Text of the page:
With standard electron microscopy, samples can only be observed after being dehydrated and coated with heavy atoms. But with cryo-EM, none of these steps are required. The only preparation required is rapid freezing of the sample. “This is the best sample preservation for a cell you can get”, says Zeev-Ben-Mordehai.
Unravelling the sperm cell’s innards
Besides studying sperm mitochondria, the team aims to reveal how various structures in sperm cells interact, to form a compact and streamlined cell. In a study that was published in The EMBO Journal earlier this year, the team revealed how the tail’s core structure, knows as the axoneme, is ornamented to support motility through diverse fluid environments.
In a follow up study published in Nature Communications the team provided an explanation to the atypical structure of a sperm cell component that coordinates the sperm cell’s tail-to-head movement. They showed that this component, called a centriole, facilitates a cascade of internal deformations that couple the tail beating with head movement, serving as a mechanical transducer. This study was performed together with their collaborator Tomer Avidor-Reiss from the University of Toledo.
Looking deeper into male infertility
The team’s findings could be relevant for diagnosing infertility in humans, since malformation of mitochondrial spirals and other cell structures cause infertility. “When analysing male fertility in the clinic, mainly sperm numbers, motility and progression are examined, as they can be easily assessed with a light microscope”, says Tzviya Zeev-Ben-Mordehai.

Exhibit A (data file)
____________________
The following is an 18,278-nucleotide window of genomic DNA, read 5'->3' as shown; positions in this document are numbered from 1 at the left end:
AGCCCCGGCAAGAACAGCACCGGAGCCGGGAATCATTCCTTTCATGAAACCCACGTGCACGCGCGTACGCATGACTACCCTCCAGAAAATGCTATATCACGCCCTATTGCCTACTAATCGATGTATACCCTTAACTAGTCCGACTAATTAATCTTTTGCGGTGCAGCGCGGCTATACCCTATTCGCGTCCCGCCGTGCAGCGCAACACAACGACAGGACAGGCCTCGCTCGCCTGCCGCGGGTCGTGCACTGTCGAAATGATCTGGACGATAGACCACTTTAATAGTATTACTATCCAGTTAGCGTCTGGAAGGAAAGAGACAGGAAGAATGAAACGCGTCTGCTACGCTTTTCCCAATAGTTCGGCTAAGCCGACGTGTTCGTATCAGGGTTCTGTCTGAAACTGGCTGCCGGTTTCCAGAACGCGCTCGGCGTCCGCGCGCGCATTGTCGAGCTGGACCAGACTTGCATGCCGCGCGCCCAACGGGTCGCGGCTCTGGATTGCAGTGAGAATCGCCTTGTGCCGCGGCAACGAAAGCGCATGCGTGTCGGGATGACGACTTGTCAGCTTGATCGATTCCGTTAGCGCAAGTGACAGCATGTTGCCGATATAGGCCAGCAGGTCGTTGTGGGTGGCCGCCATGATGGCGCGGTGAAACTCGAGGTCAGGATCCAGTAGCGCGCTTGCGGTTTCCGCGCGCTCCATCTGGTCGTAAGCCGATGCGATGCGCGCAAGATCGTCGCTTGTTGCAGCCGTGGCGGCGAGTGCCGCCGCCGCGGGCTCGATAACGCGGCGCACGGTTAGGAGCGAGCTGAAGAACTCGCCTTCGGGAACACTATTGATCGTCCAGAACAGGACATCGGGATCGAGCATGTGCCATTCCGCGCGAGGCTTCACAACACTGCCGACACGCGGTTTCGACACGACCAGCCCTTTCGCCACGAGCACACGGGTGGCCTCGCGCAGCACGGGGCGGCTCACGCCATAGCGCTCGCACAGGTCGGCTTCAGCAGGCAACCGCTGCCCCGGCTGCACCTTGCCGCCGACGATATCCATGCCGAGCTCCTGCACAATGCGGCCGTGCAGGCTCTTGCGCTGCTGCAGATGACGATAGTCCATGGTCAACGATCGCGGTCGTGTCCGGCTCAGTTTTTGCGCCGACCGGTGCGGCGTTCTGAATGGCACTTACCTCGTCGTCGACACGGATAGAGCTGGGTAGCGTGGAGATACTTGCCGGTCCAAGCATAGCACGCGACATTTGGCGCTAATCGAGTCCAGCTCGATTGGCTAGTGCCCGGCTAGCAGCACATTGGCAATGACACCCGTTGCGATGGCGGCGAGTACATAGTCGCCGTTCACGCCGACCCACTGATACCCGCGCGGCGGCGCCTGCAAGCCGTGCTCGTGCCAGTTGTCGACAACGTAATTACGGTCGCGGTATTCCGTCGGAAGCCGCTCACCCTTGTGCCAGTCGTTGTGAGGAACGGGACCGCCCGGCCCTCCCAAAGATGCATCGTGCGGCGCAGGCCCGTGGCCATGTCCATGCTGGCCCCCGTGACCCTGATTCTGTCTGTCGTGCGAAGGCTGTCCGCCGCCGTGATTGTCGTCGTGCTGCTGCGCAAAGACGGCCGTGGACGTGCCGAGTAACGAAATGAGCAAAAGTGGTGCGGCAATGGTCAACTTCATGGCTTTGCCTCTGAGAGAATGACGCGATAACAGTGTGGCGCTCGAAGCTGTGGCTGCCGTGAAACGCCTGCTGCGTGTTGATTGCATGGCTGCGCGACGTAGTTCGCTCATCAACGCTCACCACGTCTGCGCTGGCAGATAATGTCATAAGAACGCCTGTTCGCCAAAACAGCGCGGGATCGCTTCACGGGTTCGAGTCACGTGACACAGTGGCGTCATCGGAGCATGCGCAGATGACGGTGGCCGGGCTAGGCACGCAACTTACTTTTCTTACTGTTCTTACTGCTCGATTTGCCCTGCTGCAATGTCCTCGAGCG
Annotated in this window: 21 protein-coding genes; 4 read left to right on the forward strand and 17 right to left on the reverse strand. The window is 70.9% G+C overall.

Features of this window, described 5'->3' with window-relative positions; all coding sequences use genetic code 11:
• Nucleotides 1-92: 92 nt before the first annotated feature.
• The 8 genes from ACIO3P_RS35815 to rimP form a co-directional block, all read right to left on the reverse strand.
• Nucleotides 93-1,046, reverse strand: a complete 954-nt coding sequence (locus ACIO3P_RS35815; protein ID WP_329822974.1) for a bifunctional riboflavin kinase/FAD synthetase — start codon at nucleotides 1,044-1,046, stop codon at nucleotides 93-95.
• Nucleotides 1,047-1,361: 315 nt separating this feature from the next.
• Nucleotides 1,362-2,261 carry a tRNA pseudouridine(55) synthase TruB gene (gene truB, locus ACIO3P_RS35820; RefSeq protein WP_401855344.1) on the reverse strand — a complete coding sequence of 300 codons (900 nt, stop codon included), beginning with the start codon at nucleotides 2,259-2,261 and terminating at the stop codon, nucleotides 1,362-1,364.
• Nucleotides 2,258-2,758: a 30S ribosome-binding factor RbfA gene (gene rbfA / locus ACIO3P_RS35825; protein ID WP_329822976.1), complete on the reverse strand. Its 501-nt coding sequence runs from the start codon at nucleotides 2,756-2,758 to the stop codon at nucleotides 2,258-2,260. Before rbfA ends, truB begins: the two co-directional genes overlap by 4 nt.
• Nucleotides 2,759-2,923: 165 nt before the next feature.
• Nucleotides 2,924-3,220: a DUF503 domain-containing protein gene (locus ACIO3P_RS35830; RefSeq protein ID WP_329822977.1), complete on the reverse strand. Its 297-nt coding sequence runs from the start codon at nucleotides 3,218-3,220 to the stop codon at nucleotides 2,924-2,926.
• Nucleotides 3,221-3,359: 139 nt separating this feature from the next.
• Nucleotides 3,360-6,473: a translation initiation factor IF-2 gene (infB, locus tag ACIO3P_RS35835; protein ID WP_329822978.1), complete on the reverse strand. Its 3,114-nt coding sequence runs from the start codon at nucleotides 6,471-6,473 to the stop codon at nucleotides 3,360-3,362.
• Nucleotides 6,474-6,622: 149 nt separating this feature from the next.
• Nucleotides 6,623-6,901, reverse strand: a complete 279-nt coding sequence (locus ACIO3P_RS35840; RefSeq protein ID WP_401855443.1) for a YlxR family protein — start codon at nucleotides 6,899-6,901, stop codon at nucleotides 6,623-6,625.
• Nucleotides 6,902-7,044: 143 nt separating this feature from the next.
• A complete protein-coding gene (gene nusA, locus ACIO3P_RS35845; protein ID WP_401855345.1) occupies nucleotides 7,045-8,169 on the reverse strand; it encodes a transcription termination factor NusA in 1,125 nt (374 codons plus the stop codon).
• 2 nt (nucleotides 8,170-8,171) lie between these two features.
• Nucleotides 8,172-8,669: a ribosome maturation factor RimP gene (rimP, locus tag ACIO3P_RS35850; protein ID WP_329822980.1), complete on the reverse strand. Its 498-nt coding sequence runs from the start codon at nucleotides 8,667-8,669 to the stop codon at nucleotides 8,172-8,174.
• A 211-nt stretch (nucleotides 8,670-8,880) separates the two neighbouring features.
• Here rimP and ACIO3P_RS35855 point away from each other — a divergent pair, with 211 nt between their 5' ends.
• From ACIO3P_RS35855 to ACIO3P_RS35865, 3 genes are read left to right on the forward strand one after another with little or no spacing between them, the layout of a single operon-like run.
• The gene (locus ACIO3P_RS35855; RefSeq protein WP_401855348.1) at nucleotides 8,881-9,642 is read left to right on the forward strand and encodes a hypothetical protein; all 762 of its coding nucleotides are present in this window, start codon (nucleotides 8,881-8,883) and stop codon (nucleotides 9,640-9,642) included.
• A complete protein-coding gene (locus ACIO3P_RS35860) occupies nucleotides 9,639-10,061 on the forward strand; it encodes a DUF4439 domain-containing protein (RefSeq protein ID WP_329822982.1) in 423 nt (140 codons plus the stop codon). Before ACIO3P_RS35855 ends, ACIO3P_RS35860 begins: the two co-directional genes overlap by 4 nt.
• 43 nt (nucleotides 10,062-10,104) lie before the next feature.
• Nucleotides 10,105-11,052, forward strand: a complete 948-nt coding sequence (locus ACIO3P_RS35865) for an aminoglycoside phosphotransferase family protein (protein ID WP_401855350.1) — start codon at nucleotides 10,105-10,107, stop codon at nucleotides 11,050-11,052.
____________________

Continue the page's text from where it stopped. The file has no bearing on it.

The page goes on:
Malformations of mitochondria and other cell structures cause infertility
“But more than 60% of male infertility remains unexplained. Now that we established protocols to image animal sperm with cryo-EM, we are expanding to healthy and infertile humans. If fertility doctors are better informed of the cause of infertility, they can choose a more personalised fertilization treatment that will have potentially higher chances of success.”
Hormone-free male contraceptives
On the other hand, the results of this research could open up possibilities for developing male contraceptives that don’t involve hormones, says Zeev-Ben-Mordehai. “We need to understand the molecular details of how movement is generated by sperm. Once we understand it well, we can find ways to block it, put a spoke in the wheel.”
Zeev-Ben-Mordehai’s studies are supported by a START-UP grant from the Dutch Research Council (NWO). Sample preparation and imaging were enabled by the Utrecht University Electron Microscopy Centre. This team uses electron microscopes at the Netherlands Centre for Electron Nanoscopy (NeCEN) which is sponsored by the Netherlands Electron Microscopy Infrastructure (NEMI).
In-cell structures of conserved supramolecular protein arrays at the mitochondria-cytoskeleton interface in mammalian sperm
Proceedings of the National Academy of Sciences, October 2021
Miguel Ricardo Leung, Riccardo Zenezini Chiozzi, Marc C. Roelofs, Johannes F. Hevler, Ravi Teja Ravi, Paula Maitan, Min Zhang, Heiko Henning, Elizabeth G. Bromfield, Stuart C. Howes, Bart M. Gadella, Albert J.R. Heck, Tzviya Zeev-Ben-Mordehai